Wednesday, June 19, 2019

Euthanasia: The role of doctors has fundamentally changed.

Alex Schadenberg
Executive Dirctor, Euthanasia Prevention Coalition

Today, the State of Victoria in Australia will institute its euthanasia law. Euthanasia has been debated in Australia since the Northern Territory legalized euthanasia in 1995 with the federal government overturning that law in 1997.

Dr Mark Yates
Mark Yates, a geriatrican and associate professor at Deakin University has written a great article that was published in Australia's Age newspaper titled: This week, the role of doctors will fundamentally change.

Yates first states what euthanasia is:
This legislation will enable doctors, at the request of a patient who meets the legislative requirements, to inject their patient with a combination of drugs that have the sole purpose of ending their life.
Yates repeats the mantra that euthanasia will be rare. He states:
The fact that this will be a rare occurrence is irrelevant to the majority of the medical profession. The issue is that the role of the doctor is fundamentally changed by this legislation, from treatment to protect life and relieve suffering to now include intentionally causing the death of a patient.
The Québec Minister of Health suggested that there would only be 100 deaths per year, whereas data indicates that there were 1664 reported euthanasia deaths in the first 16 months of the law. Yates continues:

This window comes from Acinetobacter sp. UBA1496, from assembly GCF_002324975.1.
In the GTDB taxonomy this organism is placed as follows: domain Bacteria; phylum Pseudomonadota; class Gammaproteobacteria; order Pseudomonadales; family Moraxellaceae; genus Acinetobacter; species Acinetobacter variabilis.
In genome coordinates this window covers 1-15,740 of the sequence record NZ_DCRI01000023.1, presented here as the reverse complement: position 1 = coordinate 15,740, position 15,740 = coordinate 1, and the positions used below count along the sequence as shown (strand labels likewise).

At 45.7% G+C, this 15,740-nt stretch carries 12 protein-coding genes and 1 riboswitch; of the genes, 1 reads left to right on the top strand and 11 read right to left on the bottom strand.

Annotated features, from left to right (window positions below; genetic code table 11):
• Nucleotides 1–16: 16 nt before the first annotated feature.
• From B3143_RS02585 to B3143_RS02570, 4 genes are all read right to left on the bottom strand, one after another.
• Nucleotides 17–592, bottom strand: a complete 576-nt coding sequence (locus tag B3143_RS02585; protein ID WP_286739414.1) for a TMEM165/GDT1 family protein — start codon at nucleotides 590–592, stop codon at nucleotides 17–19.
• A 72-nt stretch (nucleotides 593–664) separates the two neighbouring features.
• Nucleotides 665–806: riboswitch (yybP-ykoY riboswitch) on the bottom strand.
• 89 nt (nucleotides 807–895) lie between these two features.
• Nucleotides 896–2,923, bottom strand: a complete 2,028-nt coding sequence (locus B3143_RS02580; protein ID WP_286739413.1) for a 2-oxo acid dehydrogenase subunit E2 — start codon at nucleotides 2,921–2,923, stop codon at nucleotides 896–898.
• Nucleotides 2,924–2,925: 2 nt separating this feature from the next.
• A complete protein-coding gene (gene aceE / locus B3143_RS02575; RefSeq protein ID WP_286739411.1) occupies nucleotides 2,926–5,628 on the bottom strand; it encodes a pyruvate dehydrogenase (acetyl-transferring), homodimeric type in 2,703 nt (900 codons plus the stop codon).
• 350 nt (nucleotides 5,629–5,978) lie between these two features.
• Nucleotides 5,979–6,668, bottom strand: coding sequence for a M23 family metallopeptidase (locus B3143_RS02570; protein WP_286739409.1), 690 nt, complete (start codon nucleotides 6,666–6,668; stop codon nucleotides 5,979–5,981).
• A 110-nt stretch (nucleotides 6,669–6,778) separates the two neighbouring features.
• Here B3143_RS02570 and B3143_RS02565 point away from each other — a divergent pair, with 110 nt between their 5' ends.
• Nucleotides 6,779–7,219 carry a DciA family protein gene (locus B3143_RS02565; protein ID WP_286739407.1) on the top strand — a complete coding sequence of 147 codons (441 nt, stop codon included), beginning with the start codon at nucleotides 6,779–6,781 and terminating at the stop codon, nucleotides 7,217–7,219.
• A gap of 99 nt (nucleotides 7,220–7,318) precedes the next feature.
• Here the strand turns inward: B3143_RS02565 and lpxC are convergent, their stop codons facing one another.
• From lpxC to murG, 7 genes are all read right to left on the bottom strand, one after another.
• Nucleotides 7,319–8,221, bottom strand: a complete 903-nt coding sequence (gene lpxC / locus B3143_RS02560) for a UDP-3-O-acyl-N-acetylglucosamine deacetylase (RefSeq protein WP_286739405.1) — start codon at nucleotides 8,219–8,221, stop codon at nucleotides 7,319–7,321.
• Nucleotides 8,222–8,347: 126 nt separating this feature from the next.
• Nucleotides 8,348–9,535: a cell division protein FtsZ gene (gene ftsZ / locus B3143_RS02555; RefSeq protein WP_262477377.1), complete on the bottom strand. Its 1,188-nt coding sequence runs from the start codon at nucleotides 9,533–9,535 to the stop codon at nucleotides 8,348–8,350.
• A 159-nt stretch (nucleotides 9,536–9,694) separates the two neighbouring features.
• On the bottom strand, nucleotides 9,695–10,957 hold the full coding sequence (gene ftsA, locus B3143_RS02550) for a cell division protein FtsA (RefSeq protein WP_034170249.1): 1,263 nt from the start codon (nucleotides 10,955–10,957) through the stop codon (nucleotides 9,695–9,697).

As a geriatrician who cares for frail older people, I know many who perceive they are a burden to society or their family. I am saddened by the additional burden they must now carry. The burden of choosing to continue with life or to have it terminated. Sadly, knowing both the best and worst of human nature and that 10 to 15 per cent of elderly people experience abuse, I now also fear for the risks some will be exposed to as a result of this new legislation.
Yates comments on medical error and oversight of the law.
The legislation cannot safeguard families from medical error because case review is always after the death with a seven-day window before the necessary paperwork is required to be submitted – long after cremation in many cases.
Yates concludes his article by sharing his concerns:
Mostly I am saddened by legislation that weakens the fabric of our society and puts the frail elderly at risk.
Sadly, once a society has crossed the line and accepted that it is acceptable for doctors to kill patients, the law is then pressured to expand to include other conditions and situations where someone is demanding death. The only acceptable response is to provide excellent care and never to approve killing patients.


Village Girl said...

It may be in the future that vets will be perceived as more caring and humane than doctors

Unknown said...

So very true and then the next step could be when a patient does not want to be killed and will not have the ability to say NO. Finally elderly will have no choice and will be killed when OTHERS WILL DECIDE THEY should be terminated. Thanks Mrs. M Hume